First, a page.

Why Your House-Trained Dog is Pooping in the House on Purpose

Dog Sad Stare

Do you have a well-trained dog that is seemingly pooping in the house on purpose? This behavior, especially if it starts to happen more regularly, can become frustrating for the dog owner and you may be wondering what’s going on inside the dog’s head. Here are some reasons that may explain this pooping behavior.

Infrequent Potty Breaks

One common reason for dogs that poop in the house is infrequent potty breaks. Dogs can poop in undesirable places, such as the house carpet, if you don’t build a consistent potty break routine. You might also not be letting him out frequently enough. Your dog is having to hold it for too long and can’t wait until the next opportunity you let him outside.

We strongly suggest you build a consistent routine and let your dog out at least twice a day to do his business. You should also try and make it one of the first thing your dog does when he goes outside.

Your Dog Doesn’t Go Out Enough

Dogs that don’t spend enough time outside may feel too much over-stimulation during potty time. For example, if you only let your dog outside once a day for a short period of time then your dog is probably not going to want to waste this precious time going on a potty break. They could be too distracted by other exciting things they want to do while outdoors such as sniffing around and getting rid of all the energy that has built-up at home throughout the day.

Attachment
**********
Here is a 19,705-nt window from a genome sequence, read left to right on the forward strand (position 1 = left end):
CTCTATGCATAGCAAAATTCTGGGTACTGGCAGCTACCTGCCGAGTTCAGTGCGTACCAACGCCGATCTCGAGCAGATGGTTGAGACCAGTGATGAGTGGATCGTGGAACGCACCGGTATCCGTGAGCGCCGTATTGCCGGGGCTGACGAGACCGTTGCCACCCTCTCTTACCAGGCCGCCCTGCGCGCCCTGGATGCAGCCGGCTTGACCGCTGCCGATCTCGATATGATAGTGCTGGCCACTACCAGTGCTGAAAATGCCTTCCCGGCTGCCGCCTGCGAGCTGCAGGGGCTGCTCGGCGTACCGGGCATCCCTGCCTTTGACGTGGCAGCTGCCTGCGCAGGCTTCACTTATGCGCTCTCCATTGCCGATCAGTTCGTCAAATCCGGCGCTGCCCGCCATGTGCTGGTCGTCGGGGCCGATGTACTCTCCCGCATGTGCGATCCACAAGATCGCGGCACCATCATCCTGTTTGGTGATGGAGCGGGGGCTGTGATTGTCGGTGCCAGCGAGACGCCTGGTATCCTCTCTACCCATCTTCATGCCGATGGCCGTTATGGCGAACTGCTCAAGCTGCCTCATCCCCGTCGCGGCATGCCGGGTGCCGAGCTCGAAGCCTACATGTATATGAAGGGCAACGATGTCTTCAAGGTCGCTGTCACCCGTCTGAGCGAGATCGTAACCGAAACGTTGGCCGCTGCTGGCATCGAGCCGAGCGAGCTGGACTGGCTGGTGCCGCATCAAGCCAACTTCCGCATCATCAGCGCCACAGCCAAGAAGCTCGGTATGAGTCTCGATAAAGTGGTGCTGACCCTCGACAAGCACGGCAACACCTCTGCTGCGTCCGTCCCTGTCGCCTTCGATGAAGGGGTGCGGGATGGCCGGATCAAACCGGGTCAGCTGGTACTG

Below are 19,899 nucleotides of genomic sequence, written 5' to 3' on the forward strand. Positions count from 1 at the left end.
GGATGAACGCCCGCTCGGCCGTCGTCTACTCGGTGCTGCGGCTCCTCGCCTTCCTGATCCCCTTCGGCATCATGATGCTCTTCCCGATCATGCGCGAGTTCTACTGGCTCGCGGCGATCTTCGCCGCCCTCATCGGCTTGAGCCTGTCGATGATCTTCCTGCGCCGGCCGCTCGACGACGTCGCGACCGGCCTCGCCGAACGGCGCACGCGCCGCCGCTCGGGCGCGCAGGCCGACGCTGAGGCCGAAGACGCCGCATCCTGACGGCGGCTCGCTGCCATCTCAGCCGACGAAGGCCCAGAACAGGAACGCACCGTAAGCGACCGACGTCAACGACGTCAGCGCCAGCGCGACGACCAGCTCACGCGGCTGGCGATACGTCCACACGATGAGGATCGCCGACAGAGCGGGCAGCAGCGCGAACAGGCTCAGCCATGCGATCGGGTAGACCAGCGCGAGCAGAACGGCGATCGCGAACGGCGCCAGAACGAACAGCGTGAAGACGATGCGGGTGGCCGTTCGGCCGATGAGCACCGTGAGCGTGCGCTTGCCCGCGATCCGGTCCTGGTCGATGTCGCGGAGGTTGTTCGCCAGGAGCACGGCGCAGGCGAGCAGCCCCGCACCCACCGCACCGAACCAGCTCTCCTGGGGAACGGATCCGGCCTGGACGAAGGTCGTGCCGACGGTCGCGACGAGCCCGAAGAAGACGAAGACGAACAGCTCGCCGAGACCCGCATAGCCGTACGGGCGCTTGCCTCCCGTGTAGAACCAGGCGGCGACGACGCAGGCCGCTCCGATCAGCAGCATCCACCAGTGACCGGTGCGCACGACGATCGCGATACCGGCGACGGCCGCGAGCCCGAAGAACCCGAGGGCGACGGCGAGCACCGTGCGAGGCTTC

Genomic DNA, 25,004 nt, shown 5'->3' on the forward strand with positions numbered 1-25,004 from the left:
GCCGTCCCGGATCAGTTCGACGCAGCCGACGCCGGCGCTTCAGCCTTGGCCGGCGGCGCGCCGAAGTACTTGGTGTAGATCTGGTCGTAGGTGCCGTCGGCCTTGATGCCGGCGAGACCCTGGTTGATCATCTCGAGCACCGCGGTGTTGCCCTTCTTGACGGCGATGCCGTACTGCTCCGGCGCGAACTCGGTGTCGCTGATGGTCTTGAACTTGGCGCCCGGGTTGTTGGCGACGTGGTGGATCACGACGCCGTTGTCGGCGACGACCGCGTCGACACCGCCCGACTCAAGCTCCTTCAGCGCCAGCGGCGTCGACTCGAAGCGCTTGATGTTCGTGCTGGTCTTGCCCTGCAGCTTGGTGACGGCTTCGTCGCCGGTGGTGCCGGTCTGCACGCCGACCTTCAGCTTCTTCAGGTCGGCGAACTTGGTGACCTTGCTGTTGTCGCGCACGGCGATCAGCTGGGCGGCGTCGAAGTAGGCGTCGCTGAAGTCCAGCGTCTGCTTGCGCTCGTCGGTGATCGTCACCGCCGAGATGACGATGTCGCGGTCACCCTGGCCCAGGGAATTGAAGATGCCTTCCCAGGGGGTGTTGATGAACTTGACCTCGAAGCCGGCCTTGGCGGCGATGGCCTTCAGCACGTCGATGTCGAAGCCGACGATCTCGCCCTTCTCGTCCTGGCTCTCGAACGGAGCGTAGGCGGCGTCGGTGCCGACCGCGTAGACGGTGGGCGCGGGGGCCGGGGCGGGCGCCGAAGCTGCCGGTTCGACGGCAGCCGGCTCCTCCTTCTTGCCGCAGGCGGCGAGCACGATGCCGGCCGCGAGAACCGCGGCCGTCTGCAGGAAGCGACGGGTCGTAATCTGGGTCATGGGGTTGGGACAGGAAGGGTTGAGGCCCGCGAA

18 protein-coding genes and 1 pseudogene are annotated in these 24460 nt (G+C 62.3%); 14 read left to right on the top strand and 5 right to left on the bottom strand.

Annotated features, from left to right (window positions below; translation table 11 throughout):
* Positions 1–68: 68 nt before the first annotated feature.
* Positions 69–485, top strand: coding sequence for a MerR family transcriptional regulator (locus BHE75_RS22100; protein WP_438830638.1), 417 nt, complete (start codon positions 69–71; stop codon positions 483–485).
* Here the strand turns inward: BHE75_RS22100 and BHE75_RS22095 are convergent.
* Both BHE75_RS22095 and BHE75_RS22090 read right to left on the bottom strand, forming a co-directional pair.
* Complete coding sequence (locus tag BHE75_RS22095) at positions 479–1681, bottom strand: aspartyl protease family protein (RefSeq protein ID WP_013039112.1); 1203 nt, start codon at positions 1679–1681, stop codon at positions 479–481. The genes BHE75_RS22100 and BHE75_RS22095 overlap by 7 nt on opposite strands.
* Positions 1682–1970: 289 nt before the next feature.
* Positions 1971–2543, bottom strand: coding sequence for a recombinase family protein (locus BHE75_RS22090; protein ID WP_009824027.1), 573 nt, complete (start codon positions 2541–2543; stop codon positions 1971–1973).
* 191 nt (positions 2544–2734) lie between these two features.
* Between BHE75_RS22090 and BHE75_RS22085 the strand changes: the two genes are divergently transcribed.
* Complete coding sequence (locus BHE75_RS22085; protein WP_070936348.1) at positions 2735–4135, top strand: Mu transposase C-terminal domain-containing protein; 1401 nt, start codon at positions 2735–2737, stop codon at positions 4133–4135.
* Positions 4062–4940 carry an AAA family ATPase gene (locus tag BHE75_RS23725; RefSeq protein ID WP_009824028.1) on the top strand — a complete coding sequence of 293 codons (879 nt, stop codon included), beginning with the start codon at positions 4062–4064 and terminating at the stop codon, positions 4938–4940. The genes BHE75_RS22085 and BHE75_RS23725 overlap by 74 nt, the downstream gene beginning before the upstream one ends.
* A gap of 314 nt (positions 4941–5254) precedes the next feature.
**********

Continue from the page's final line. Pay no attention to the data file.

This level of excitement could make your dog “forget” about his potty break. It will mean that he will eventually do his business at home once he has calmed down.

Your Dog is Anxious or Stressed

Even the best house-trained dogs are susceptible to undesirable behaviors in stressed conditions. Your dog could be feeling really anxious about something and that’s making him poop in places where he shouldn’t be. Dogs have a much more difficult time controlling their urge to poop or pee when under duress.

Think about when the house pooping happens and whether anything else is going on at the time that could be making your dog anxious. Is someone visiting the house? Or are there loud noises going on? Soon enough, you should be able to identify a pattern that contribute to your dog’s anxiety.

Disclaimer: The content on MyPetChild.com is for informational purpose only. It is not intended to be a substitute for professional veterinarian advice, diagnosis, or treatment. Always seek the advice of your veterinarian when in doubt.

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